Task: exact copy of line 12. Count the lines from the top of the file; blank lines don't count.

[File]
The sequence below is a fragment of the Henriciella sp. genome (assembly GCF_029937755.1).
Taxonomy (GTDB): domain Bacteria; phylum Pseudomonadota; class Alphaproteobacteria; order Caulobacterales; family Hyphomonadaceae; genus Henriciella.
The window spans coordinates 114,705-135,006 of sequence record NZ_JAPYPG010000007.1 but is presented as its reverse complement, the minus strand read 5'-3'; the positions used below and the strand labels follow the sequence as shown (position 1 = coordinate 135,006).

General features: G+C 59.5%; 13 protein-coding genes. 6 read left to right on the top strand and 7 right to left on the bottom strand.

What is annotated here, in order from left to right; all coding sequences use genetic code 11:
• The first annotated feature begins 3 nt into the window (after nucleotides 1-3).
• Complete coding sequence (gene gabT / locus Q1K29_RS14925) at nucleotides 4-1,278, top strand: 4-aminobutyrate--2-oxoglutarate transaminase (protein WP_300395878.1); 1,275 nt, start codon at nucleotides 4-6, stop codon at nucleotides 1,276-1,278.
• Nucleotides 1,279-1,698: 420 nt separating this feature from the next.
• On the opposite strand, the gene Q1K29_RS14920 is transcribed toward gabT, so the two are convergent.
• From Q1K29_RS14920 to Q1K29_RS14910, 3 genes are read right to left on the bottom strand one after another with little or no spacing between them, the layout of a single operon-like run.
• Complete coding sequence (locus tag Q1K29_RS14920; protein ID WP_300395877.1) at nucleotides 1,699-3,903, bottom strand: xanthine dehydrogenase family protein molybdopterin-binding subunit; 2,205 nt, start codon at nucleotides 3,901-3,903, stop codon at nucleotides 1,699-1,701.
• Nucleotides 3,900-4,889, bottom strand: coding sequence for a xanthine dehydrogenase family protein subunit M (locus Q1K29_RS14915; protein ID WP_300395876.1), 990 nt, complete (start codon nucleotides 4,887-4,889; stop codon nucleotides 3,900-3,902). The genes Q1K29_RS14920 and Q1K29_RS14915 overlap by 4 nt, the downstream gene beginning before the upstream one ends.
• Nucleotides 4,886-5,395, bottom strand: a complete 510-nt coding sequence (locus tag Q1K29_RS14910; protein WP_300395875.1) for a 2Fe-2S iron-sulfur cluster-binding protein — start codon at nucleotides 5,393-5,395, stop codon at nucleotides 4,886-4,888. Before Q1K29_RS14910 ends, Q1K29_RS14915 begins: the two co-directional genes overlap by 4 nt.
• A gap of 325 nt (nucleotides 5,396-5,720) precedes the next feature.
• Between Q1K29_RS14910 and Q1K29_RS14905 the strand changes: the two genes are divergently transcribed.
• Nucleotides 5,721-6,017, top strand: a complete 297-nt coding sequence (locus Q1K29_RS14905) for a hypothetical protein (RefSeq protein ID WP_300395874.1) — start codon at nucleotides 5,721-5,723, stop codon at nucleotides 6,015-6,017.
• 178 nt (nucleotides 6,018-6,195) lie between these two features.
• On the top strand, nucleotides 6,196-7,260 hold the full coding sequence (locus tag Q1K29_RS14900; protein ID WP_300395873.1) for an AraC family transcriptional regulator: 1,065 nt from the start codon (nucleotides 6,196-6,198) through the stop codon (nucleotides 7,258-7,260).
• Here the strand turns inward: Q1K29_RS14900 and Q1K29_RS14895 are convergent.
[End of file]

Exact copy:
• Nucleotides 3,900-4,889, bottom strand: coding sequence for a xanthine dehydrogenase family protein subunit M (locus Q1K29_RS14915; protein ID WP_300395876.1), 990 nt, complete (start codon nucleotides 4,887-4,889; stop codon nucleotides 3,900-3,902). The genes Q1K29_RS14920 and Q1K29_RS14915 overlap by 4 nt, the downstream gene beginning before the upstream one ends.